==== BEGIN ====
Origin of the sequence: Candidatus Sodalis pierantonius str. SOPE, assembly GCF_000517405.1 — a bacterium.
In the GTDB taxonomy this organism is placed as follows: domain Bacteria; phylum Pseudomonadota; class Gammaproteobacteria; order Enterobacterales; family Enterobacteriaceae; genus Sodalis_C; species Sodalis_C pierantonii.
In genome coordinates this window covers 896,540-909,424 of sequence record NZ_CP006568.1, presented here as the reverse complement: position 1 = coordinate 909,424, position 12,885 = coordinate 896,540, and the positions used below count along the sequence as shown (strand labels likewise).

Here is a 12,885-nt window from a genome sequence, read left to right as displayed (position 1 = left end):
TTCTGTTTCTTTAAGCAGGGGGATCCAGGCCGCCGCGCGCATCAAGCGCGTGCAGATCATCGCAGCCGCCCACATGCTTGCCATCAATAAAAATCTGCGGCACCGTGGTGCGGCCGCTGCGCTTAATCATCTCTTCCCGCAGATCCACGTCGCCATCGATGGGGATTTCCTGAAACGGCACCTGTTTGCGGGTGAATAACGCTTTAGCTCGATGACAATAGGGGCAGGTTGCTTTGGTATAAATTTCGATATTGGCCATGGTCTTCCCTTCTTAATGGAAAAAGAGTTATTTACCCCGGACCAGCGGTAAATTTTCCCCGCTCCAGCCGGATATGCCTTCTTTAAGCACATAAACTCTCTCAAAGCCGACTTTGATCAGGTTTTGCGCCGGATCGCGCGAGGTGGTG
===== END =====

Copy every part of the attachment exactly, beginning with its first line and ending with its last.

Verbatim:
Origin of the sequence: Candidatus Sodalis pierantonius str. SOPE, assembly GCF_000517405.1 — a bacterium.
In the GTDB taxonomy this organism is placed as follows: domain Bacteria; phylum Pseudomonadota; class Gammaproteobacteria; order Enterobacterales; family Enterobacteriaceae; genus Sodalis_C; species Sodalis_C pierantonii.
In genome coordinates this window covers 896,540-909,424 of sequence record NZ_CP006568.1, presented here as the reverse complement: position 1 = coordinate 909,424, position 12,885 = coordinate 896,540, and the positions used below count along the sequence as shown (strand labels likewise).

Here is a 12,885-nt window from a genome sequence, read left to right as displayed (position 1 = left end):
TTCTGTTTCTTTAAGCAGGGGGATCCAGGCCGCCGCGCGCATCAAGCGCGTGCAGATCATCGCAGCCGCCCACATGCTTGCCATCAATAAAAATCTGCGGCACCGTGGTGCGGCCGCTGCGCTTAATCATCTCTTCCCGCAGATCCACGTCGCCATCGATGGGGATTTCCTGAAACGGCACCTGTTTGCGGGTGAATAACGCTTTAGCTCGATGACAATAGGGGCAGGTTGCTTTGGTATAAATTTCGATATTGGCCATGGTCTTCCCTTCTTAATGGAAAAAGAGTTATTTACCCCGGACCAGCGGTAAATTTTCCCCGCTCCAGCCGGATATGCCTTCTTTAAGCACATAAACTCTCTCAAAGCCGACTTTGATCAGGTTTTGCGCCGGATCGCGCGAGGTGGTG